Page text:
| Joan Brugge|
Joan Brugge Wikipedia
Joan Brugge is the Louise Foote Pfeiffer Professor of Cell Biology and the Director of the Ludwig Center at Harvard Medical School, where she also served as the Chair of the Department of Cell Biology from 2004 to 2014. Her research focuses on cancer biology, and she has been recognized for her explorations into the Rous sarcoma virus, extracellular matrix adhesion, and epithelial tumor progression in breast cancer.
Brugge originally intended on pursuing a career as a mathematics instructor. While she was attending Northwestern University as an undergraduate student, her sister developed a brain tumor. This event sparked a newfound passion for biology and specifically cancer research. While Brugge was completing her undergraduate degree in biology, she became interested in tumor virology, which refers to the study of how viruses can affect and in some cases produce cancerous cells. This focus led her to the Baylor College of Medicine in Houston, Texas, which housed one of the only virology programs in the country at the time. Brugge graduated with her doctorate degree in virology in 1975.
After the completion of her doctorate degree, Brugge joined Dr. Ray Erikson at the University of Colorado for her postdoctorate work. It was there that she discovered a protein that was formed from both the viral and cellular forms of the Src gene. This was a major breakthrough in cancer research, since it proved that genes that cause cells to become cancerous originate from normal cellular genes.
In 1979, Brugge took an assistant professor position at the State University of New York (SUNY) at Stony Brook, eventually becoming a Professor of Microbiology. She continued her studies on the Rous sarcoma virus (RSV) that she had discovered in her postdoctorate work. Much of her research centered on finding the role of pp60src, which is the protein that is coded for by RSV. Brugge then moved on to the same position at the University of Pennsylvania in 1989. During this time, she was also named an Investigator for the Howard Hughes Medical Institute, which is an assembly of medical scientists and researchers that advances biomedical research for the benefit of the general public.
In 1992, Brugge joined ARIAD Pharmaceuticals in Cambridge, Massachusetts as its Scientific Director. ARIAD primarily focuses on making drugs for the treatment of cancers with limited treatment options. After five years in industry, however, Brugge chose to return to the academic world in order to place a bigger focus on her own research. She took a position as a Professor in the Department of Cell Biology at Harvard Medical School in 1997, and served as the Chair of the department from 2003 to 2014. Brugge has redirected her most recent research efforts because, in her own words, "we were kind of lured into areas that were pretty far from cancer, so I really wanted to go back to cancer." Her lab focuses on elucidating the cellular processes and signaling pathways that are involved in the initiation and progression of epithelial tumors, primarily of the breast and ovary.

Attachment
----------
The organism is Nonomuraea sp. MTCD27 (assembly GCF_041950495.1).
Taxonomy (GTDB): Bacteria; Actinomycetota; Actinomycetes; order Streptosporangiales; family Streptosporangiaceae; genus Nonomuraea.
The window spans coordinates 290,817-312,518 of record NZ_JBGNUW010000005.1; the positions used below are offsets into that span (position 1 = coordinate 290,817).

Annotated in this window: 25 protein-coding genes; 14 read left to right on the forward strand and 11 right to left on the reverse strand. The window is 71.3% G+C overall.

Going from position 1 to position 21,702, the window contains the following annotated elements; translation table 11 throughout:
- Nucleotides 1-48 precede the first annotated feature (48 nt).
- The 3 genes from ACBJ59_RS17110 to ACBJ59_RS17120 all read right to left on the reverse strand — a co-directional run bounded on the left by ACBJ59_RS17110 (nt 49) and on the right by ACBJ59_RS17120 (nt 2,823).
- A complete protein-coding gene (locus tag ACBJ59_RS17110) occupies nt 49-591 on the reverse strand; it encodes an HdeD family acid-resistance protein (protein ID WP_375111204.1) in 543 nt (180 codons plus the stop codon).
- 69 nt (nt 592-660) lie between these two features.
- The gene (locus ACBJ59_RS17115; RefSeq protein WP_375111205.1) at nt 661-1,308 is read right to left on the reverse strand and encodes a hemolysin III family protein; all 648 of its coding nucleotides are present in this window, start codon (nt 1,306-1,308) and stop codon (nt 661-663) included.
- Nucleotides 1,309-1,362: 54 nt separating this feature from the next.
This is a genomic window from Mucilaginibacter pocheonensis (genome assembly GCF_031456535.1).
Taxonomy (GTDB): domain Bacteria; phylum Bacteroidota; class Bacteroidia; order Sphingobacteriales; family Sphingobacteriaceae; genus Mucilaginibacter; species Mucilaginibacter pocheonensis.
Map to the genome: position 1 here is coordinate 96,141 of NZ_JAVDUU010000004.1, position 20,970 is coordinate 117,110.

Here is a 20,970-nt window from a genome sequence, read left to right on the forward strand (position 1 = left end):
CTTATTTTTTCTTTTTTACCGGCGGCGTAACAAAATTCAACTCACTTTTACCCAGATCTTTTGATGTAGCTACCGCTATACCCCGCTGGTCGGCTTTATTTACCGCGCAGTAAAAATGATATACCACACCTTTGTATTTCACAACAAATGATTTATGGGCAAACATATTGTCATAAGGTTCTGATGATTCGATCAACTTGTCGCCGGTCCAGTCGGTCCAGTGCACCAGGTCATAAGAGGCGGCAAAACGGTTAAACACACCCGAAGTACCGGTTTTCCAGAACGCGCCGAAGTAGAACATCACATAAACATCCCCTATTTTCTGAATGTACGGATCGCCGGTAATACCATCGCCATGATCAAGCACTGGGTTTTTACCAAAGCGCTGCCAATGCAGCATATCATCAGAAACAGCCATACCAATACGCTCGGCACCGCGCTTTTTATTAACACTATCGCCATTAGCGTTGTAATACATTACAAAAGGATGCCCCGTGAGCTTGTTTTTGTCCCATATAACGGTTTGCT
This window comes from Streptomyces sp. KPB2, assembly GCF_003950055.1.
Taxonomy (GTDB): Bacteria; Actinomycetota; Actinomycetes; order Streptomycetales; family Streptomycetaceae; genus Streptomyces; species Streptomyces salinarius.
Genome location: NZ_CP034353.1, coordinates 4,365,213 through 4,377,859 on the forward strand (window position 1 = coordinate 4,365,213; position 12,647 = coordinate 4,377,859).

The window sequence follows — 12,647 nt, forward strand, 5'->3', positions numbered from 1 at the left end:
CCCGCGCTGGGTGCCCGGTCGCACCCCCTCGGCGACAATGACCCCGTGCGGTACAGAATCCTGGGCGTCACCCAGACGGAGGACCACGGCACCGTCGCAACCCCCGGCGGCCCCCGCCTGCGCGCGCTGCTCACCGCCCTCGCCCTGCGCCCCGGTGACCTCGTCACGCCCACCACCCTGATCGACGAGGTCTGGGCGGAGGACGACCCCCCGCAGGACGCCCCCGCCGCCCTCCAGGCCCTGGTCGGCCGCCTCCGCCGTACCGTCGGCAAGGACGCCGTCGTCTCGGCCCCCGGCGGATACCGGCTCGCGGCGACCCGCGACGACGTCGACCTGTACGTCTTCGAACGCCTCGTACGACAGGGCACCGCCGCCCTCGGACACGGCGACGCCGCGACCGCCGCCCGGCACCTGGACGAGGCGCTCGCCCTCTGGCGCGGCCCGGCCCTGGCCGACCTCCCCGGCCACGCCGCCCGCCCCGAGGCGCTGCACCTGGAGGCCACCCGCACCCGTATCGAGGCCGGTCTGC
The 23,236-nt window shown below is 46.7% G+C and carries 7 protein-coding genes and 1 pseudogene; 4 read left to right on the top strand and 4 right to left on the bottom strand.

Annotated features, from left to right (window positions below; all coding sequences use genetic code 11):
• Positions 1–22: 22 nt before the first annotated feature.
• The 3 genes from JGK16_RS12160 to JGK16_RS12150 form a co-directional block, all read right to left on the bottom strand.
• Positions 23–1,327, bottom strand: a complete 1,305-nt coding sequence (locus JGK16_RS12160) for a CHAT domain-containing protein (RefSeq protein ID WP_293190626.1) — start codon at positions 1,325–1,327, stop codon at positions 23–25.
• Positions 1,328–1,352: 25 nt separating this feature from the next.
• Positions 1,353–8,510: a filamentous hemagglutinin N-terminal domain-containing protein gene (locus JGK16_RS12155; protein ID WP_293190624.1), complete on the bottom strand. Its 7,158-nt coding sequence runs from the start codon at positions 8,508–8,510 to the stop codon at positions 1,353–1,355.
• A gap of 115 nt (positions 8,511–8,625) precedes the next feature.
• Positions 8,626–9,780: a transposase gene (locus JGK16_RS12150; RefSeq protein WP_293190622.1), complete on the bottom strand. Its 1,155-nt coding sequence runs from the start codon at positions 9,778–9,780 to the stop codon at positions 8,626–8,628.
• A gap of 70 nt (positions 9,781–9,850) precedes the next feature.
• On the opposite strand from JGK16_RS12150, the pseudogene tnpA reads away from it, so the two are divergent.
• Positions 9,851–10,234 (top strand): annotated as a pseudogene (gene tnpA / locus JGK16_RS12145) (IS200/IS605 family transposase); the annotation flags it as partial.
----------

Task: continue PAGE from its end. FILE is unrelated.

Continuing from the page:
Brugge is a member of the American Society of Cell Biologists (ASCB). She received the society's annual Women in Cell Biology Award in 2001 and was elected to serve on the governing Council in 2008. Brugge was awarded an American Cancer Society Research Professorship in 2001, and her work has been funded by the Breast Cancer Research Foundation. Some of Brugge's other recognitions include:2014 - The Brinker Award for Scientific Distinction, Susan G. Komen Foundation
2014 - Elected Fellow, American Association of Cancer Research Academy
2013 - The Bloomingdale's Award, Breast Cancer Research Foundation
2013 - Elected Fellow, Massachusetts Academy of Sciences
2012 - Komen Scholar, Scientific Advisory Board, Susan G. Komen Foundation
2011-2014 - Board of Directors, American Association for Cancer Research
2011 - AACR Distinguished Lectureship in Breast Cancer Research
2004 - National Institutes of Health MERIT Award
2002 - Senior Career Recognition Award, American Society of Cell Biology
2001 - Elected Member, Institute of Medicine
2001 - Elected Member, National Academy of Sciences, Washington, DC
2000 - Elected Fellow, American Academy of Arts and Sciences
Brugge, JS, and RL Erikson. "Identification of a transformation-specific antigen induced by an avian sarcoma virus." Nature 269.5626 (1977): 346-8.
Brugge, JS, E Erikson, RL Erikson. "The specific interaction of the Rous sarcoma virus transforming protein, pp60src, with two cellular proteins." Cell 25.2 (1981): 263-72.
Bolen, JB, CJ Thiele, MA Israel, W Yonemoto, LA Gipsich, and JS Brugge. "Enhancement of cellular src gene product associated tyrosyl kinase activity following polyoma virus infection and transformation." Cell 38 (1984): 767-77.
Thomas, SM, M DeMarco, G D'Arcangelo, G Halegoua and JS Brugge. "Ras is essential for nerve growth factor- and phorbol ester-induced tyrosine phosphorylation of MAP kinases." Cell 68 (1992): 1031-40.
Golden, A, and JS Brugge. "Thrombin treatment induces rapid changes in tyrosine phosphorylation in platelets." Proc. Natl. Acad. Sci. USA 86 (1989): 901-5.
Debnath, J, KR Mills, NL Collins, MJ Reginato, SK Muthuswamy, and JS Brugge. "The role of apoptosis in creating and maintaining luminal space within normal and oncogene-expressing mammary acini." Cell 111.1 (2002): 29-40.
Schafer, ZT, AR Grassian, L Song, Z Jiang, Z Gerhart-Hines, HY Irie, S Gao, P Puigserver, and JS Brugge. "Antioxidant and oncogene rescue of metabolic defects caused by loss of matrix attachment." Nature 461.7260 (2009): 109-13.
Muranen, T, LM Selfors, DT Worster, MP Iwanicki, L Song, FC Morales, S Gao, GB Mills and JS Brugge. "Inhibition of PI3K/mTOR leads to adaptive resistance in matrix-attached cancer cells." Cancer Cell 21.2 (2012): 227-39.